Orthostatic blood pressure response, carotid intima–media thickness, and plasma fibrinogen in older nondiabetic adults

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Although recent studies have indicated that both orthostatic hypotension and orthostatic hypertension (OHTN) independently predict cardiovascular events, the underlying mechanisms are still debatable.


A total of 700 nondiabetic adults (43% men, age 64 years) were examined by orthostatic blood pressure (BP) test, carotid artery ultrasonography, and biochemical tests including plasma fibrinogen and lipid profile. Multivariate-adjusted logistic regression was applied to assess association of intima–media thickness (IMT) and P-fibrinogen with orthostatic hypotension and OHTN. In addition, distribution of IMT and P-fibrinogen across quintiles of orthostatic systolic BP (SBP) response was analyzed.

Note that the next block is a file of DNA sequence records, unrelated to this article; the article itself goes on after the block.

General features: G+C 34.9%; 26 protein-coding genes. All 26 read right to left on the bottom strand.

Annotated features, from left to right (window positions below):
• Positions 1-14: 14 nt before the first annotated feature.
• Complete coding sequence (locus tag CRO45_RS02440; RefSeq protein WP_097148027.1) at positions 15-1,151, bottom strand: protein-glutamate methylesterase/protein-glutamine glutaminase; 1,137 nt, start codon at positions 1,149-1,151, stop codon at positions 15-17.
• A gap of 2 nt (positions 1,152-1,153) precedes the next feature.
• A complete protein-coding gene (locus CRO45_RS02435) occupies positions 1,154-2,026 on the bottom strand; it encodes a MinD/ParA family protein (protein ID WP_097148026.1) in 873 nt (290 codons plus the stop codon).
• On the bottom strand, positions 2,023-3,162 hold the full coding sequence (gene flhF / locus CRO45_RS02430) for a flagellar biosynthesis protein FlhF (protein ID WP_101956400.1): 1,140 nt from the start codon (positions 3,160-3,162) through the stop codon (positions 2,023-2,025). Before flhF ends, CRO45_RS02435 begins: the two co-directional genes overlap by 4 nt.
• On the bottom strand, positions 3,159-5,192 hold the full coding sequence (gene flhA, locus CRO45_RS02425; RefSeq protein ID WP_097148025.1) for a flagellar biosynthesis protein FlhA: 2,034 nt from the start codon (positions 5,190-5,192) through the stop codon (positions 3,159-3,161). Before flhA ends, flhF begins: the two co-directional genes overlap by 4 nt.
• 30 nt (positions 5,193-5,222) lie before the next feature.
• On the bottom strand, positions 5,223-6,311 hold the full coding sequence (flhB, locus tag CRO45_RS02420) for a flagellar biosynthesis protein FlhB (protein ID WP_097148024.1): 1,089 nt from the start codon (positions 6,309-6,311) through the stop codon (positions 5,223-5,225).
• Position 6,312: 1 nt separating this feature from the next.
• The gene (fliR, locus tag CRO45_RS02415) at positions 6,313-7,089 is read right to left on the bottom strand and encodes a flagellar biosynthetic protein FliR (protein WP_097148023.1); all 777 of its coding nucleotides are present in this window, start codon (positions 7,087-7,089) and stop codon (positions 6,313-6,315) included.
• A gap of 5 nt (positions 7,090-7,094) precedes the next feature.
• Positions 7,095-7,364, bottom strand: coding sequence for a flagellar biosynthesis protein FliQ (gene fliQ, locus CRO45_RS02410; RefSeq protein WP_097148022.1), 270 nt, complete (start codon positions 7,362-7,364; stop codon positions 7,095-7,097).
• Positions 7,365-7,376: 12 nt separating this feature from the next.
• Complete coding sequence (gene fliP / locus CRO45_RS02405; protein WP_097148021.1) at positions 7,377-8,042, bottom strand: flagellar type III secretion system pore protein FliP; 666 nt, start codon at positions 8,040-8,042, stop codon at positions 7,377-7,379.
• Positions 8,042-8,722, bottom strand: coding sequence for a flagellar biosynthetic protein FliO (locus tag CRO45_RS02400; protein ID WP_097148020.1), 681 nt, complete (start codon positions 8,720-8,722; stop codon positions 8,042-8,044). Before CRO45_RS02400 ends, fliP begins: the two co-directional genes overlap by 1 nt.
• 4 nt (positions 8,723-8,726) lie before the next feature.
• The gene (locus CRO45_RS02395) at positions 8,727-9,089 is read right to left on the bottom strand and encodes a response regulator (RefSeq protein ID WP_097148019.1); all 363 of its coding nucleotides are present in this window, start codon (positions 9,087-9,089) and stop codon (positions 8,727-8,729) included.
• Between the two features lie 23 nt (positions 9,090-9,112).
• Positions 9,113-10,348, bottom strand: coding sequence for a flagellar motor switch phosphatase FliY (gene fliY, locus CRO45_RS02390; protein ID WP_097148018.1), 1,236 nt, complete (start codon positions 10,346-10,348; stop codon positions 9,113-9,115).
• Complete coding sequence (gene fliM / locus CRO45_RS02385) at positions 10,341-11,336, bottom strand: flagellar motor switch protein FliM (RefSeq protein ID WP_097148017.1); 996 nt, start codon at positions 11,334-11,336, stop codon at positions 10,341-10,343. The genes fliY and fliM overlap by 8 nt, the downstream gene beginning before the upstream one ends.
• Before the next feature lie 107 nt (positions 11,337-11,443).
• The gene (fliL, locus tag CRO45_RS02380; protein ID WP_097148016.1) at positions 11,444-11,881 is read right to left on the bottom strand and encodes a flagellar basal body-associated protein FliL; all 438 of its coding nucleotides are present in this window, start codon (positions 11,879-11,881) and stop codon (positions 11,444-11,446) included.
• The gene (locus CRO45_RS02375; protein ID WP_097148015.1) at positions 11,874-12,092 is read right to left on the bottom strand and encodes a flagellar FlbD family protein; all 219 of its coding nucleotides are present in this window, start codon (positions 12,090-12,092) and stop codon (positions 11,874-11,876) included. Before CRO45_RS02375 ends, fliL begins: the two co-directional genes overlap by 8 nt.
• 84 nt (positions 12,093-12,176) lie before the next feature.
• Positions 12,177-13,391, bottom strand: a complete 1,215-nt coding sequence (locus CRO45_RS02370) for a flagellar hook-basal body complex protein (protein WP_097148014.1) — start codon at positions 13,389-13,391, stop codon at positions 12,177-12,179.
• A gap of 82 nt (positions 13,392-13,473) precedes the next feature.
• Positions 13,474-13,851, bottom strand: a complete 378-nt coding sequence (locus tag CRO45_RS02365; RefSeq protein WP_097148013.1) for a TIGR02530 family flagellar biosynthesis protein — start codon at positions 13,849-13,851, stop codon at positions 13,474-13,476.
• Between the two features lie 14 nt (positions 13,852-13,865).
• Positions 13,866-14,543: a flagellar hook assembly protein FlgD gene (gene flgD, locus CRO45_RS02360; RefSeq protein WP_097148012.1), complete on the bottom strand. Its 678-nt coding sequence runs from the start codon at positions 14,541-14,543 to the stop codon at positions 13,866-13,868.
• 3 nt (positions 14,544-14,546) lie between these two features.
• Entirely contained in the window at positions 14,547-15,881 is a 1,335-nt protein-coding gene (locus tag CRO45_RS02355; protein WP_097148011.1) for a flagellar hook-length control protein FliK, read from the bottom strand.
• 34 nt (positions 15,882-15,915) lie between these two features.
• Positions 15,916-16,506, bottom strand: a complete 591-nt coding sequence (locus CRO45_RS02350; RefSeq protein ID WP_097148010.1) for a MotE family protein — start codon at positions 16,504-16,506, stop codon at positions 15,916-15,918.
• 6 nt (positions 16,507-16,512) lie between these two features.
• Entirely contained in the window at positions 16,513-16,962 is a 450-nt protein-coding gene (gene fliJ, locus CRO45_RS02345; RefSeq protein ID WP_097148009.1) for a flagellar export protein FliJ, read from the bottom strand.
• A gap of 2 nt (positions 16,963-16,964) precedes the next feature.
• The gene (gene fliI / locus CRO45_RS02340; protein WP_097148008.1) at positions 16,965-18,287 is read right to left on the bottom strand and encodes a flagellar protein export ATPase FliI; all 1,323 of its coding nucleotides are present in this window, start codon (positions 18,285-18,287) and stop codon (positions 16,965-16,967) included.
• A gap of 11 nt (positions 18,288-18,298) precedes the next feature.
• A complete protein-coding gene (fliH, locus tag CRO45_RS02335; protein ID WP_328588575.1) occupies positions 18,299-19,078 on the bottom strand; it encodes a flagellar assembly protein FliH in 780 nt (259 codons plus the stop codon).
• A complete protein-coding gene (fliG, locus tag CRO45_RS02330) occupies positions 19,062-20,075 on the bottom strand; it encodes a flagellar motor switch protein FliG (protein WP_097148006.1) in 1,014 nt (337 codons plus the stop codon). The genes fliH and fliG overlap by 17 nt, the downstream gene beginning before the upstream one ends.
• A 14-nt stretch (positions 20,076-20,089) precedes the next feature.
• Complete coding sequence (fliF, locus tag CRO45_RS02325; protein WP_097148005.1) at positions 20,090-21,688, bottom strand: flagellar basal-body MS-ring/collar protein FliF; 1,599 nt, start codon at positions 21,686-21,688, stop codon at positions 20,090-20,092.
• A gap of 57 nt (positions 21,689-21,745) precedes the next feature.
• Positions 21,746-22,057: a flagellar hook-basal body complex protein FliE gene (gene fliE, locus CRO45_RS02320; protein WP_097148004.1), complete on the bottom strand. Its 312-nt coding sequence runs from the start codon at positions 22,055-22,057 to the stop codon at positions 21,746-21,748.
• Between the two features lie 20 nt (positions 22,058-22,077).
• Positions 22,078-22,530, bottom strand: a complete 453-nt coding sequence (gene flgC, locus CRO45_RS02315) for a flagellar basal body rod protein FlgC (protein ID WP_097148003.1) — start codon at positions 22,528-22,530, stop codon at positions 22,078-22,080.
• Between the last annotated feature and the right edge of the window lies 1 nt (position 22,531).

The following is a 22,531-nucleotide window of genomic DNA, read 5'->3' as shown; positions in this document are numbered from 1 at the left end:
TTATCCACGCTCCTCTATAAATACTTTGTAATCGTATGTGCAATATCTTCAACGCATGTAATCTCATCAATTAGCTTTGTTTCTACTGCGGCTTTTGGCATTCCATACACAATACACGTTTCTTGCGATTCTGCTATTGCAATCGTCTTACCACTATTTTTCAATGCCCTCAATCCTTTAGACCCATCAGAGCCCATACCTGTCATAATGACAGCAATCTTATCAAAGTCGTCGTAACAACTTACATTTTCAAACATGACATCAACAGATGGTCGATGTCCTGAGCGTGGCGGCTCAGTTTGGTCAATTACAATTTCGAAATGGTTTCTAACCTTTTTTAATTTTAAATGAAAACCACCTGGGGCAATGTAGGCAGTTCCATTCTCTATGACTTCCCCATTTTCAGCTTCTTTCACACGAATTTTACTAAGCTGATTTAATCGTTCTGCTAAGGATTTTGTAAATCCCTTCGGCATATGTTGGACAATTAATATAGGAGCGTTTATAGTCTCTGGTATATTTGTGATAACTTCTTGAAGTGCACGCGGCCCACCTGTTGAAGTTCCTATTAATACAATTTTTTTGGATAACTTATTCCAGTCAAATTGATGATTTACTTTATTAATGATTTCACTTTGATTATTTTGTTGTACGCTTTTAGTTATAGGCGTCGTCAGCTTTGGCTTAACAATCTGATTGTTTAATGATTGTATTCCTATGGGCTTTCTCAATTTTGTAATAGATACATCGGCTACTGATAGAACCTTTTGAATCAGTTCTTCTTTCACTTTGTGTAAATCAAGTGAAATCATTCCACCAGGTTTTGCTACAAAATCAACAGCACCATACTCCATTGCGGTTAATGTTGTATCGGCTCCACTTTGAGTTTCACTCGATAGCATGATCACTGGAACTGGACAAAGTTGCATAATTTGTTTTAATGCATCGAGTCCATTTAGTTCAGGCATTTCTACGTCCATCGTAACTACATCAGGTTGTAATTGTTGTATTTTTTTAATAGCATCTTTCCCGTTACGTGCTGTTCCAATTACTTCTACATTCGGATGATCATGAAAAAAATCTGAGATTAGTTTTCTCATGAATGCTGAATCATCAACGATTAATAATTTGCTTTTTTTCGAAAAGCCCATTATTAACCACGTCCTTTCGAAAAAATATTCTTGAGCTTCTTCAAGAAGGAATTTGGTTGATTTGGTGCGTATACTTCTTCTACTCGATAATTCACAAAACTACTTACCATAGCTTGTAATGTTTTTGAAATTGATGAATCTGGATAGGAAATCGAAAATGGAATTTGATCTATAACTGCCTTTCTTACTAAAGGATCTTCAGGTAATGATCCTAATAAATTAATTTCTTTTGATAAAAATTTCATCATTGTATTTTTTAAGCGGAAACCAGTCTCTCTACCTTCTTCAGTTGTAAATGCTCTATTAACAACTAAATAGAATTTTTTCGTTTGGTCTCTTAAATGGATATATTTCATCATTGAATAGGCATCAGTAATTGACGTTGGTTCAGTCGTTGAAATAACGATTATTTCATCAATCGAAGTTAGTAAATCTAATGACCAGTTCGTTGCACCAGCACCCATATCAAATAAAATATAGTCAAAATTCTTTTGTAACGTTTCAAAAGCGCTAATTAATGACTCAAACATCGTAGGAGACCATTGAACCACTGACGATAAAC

Orthostatic hypotension and OHTN were found in 40 (5.7%) and 45 (6.4%) study participants, respectively. Both IMT [odds ratio (OR), 95% confidence interval (CI) per one-SD increment: 1.27, 1.01–1.60; P = 0.04] and P-fibrinogen (OR 1.44, 1.07–1.93; P = 0.02) were associated with orthostatic hypotension in a crude model. After adjustment relationship between orthostatic hypotension and IMT was slightly attenuated (OR 1.26, 0.96–1.65; P = 0.09) but was substantially unchanged in regard to P-fibrinogen (OR 1.45, 1.06–1.99; P = 0.02). In contrast, OHTN showed no association with either IMT or P-fibrinogen (adjusted OR 1.09, 0.78–1.52; P = 0.61, and 0.97, 0.70–1.34; P = 0.84, respectively). Distribution of IMT across quintiles of orthostatic SBP response was U-shaped, whereas that of fibrinogen was more linear but none of borderline quintiles (with pronounced hypertensive or hypotensive response) significantly differed from the middle quintiles in a fully adjusted model.


In older nondiabetic adults only orthostatic hypotension seems to independently correlate with increased carotid atherosclerosis and systemic inflammation.

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